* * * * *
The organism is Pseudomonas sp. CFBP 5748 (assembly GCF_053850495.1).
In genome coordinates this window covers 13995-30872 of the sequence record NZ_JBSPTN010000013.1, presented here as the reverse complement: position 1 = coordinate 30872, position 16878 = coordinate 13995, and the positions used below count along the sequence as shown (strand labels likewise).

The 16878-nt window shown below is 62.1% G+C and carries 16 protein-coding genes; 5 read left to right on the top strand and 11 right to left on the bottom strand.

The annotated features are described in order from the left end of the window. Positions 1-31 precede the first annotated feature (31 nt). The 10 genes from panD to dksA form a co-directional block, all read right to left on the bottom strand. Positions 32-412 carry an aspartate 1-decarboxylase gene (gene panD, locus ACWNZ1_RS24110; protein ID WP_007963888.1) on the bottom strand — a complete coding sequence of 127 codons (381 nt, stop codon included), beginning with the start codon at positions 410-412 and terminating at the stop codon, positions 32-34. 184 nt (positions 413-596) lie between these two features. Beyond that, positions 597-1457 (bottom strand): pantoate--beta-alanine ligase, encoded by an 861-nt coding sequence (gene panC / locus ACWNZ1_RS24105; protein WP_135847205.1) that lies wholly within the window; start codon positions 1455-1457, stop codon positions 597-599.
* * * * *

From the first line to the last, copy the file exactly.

The organism is Pseudomonas sp. CFBP 5748 (assembly GCF_053850495.1).
In genome coordinates this window covers 13995-30872 of the sequence record NZ_JBSPTN010000013.1, presented here as the reverse complement: position 1 = coordinate 30872, position 16878 = coordinate 13995, and the positions used below count along the sequence as shown (strand labels likewise).

The 16878-nt window shown below is 62.1% G+C and carries 16 protein-coding genes; 5 read left to right on the top strand and 11 right to left on the bottom strand.

The annotated features are described in order from the left end of the window. Positions 1-31 precede the first annotated feature (31 nt). The 10 genes from panD to dksA form a co-directional block, all read right to left on the bottom strand. Positions 32-412 carry an aspartate 1-decarboxylase gene (gene panD, locus ACWNZ1_RS24110; protein ID WP_007963888.1) on the bottom strand — a complete coding sequence of 127 codons (381 nt, stop codon included), beginning with the start codon at positions 410-412 and terminating at the stop codon, positions 32-34. 184 nt (positions 413-596) lie between these two features. Beyond that, positions 597-1457 (bottom strand): pantoate--beta-alanine ligase, encoded by an 861-nt coding sequence (gene panC / locus ACWNZ1_RS24105; protein WP_135847205.1) that lies wholly within the window; start codon positions 1455-1457, stop codon positions 597-599.